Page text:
When Poverty is a Crime
Well, sort of…
The mere act of being poor isn’t a crime; however, what money can’t get you may get you arrested. Read on:
In 1999, the Alabama Department of Public Health initiated legal action (litigations and arrests) against 41 sites for releasing raw sewage into the ground surface, despite repeated violation notices in an attempt to oblige wastewater management to meet minimum environmental and health standards. Many individuals, who could not afford to take remedial action, were arrested. They now have arrest records for not having been able to afford the costly remedy. More recently in 2008, following complaints from a neighbour, the Department of Public Health initiated steps towards the arrest of a 27-year-old single mother, who lived in a mobile home with her autistic child, for not maintaining her septic system according to applicable health standards. The septic system replacement cost was higher than her annual income of $12,000, and she did not have the means to access funding.
Source: United Nations Human Rights Council: Report of the Special Rapporteur on the human right to safe drinking water and sanitation on her mission to the United States of America, Paragraph 21 (22 February-4 March 2011)
And see paragraph 56:
Up to 3.5 million people experience homelessness in the United States every year, and on any given night over 800,000 people are homeless. In some cities, homelessness is being increasingly criminalized. Criminalization includes fines, arrests and severance of social protection benefits or even access to employment. Local statutes prohibiting public urination and defecation – which can constitute a sexual offence in some cases –, while facially constitutional to protect public health, are often discriminatory in their effects. Such discrimination often occurs because such statutes are enforced against homeless individuals who often have no access to public restrooms and are given no alternatives. Furthermore, there is an increasing trend in local governments to limit opening hours or close entirely public restrooms. Such decisions are contrary to the need to create an enabling environment so homeless individuals can realize their rights to water and sanitation.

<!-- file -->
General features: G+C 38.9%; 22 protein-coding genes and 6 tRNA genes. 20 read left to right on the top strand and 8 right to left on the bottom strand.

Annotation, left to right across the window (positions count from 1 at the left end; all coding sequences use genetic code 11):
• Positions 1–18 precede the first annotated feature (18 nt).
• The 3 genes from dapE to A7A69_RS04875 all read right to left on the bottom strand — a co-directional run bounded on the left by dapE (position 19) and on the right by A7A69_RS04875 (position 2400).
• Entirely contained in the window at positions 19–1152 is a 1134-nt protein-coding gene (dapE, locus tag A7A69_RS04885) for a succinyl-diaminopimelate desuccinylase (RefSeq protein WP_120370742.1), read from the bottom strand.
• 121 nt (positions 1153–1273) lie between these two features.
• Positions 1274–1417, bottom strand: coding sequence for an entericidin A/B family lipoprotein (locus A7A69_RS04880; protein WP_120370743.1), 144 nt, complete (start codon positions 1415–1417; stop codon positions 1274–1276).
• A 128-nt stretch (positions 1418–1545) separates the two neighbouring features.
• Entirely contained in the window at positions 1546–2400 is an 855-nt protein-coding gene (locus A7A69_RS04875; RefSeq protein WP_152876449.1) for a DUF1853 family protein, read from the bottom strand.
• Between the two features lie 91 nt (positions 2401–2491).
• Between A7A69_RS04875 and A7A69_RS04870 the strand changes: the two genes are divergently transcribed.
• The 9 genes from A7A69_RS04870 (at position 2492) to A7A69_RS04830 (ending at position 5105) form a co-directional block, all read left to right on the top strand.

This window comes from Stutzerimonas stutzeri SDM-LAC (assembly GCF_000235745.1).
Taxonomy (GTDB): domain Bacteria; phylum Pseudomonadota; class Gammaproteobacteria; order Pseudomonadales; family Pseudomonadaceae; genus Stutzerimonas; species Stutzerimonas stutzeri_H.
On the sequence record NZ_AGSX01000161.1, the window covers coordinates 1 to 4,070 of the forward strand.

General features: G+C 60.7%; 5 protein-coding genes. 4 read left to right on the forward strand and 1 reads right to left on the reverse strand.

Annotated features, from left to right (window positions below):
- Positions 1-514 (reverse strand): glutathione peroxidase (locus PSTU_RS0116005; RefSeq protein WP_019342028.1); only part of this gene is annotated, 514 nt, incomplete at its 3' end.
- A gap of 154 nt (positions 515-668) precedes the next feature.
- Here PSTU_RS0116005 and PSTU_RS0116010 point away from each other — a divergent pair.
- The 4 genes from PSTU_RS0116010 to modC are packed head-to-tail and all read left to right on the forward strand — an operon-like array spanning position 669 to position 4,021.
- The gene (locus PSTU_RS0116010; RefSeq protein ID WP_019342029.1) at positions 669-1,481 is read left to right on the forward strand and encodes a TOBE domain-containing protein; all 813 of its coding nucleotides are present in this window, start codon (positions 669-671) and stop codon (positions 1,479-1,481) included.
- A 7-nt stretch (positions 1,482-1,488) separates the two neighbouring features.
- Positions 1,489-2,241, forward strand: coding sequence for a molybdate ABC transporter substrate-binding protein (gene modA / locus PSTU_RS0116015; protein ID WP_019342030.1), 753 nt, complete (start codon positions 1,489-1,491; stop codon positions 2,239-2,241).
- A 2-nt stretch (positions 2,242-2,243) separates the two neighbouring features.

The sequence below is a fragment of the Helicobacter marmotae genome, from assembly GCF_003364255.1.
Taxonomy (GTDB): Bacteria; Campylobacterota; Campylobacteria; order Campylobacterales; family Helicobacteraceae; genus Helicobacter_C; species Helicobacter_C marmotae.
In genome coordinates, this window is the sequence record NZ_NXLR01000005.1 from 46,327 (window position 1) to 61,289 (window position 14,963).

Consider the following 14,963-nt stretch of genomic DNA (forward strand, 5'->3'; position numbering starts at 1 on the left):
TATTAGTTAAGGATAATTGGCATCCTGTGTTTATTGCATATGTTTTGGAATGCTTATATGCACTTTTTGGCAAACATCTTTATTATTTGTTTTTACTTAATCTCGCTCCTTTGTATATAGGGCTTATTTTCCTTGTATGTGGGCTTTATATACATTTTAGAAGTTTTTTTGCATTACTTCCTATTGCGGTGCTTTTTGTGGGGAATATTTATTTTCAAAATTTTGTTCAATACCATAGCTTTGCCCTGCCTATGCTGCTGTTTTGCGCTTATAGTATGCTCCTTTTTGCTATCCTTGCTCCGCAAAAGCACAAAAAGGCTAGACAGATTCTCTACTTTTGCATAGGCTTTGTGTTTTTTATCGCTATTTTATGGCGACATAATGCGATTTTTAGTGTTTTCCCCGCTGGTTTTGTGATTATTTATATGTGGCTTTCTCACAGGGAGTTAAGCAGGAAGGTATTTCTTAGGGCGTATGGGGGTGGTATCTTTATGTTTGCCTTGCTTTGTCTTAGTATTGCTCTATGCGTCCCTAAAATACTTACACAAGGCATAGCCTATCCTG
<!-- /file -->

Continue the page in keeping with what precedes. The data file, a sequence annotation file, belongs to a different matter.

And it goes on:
The UN report was referred to in very interesting article that starts with the following paragraph:
The United States has about five percent of the world’s population and houses around 25 percent of its prisoners. In large part, that’s the result of the “war on drugs” and long mandatory minimum sentences, but it also reflects America’s tendency to criminalize acts that other countries view as civil violations.
The article is, Land of the free? America has 25 percent of the world’s prisoners, and can be accessed here:
Technical violations as culprits:
The law distinguishes malum in se and malum prohibitum crimes: the former essentially are crimes against the “people”, crimes that are evil and wrong and go against society (e.g. murder, rape, theft), and the latter are statutory violations. Strict liability attaches and the violation per se establishes guilt (i.e. violation = guilt). You do not have to have a “guilty mind” (mens rea) to incur criminal liability.
The “crimes” in paragraph 21 and some in paragraph 56 above are of the strict liability type.
Many are particularly egregious and warrant tough sanctions. For instance, some white collar crimes. But in a number of instances, the consequences are seemingly absurd.
For instance, many non-contact sex offenders face far stiffer penalties than offenders who commit contact sex offenses. For an excellent review, see Charles Patrick Ewing’s, Justice Perverted: Sex Offense Law, Psychology, and Public Policy:
Resulting in twisted outcomes that fits well with Ewing’s “Justice Perverted” thesis, was California’s Three Strikes Law in which the third “strike”, the third offense that could result in a life sentence, could be a low-level felony conviction as small as shoplifting an inexpensive item like work gloves:
The law was changed recently. Proposition 36 that was approved on November 6, 2012 provided the following short-form summary: “Revises law to impose life sentence only when new felony conviction is serious or violent. May authorize re-sentencing if third strike conviction was not serious or violent.”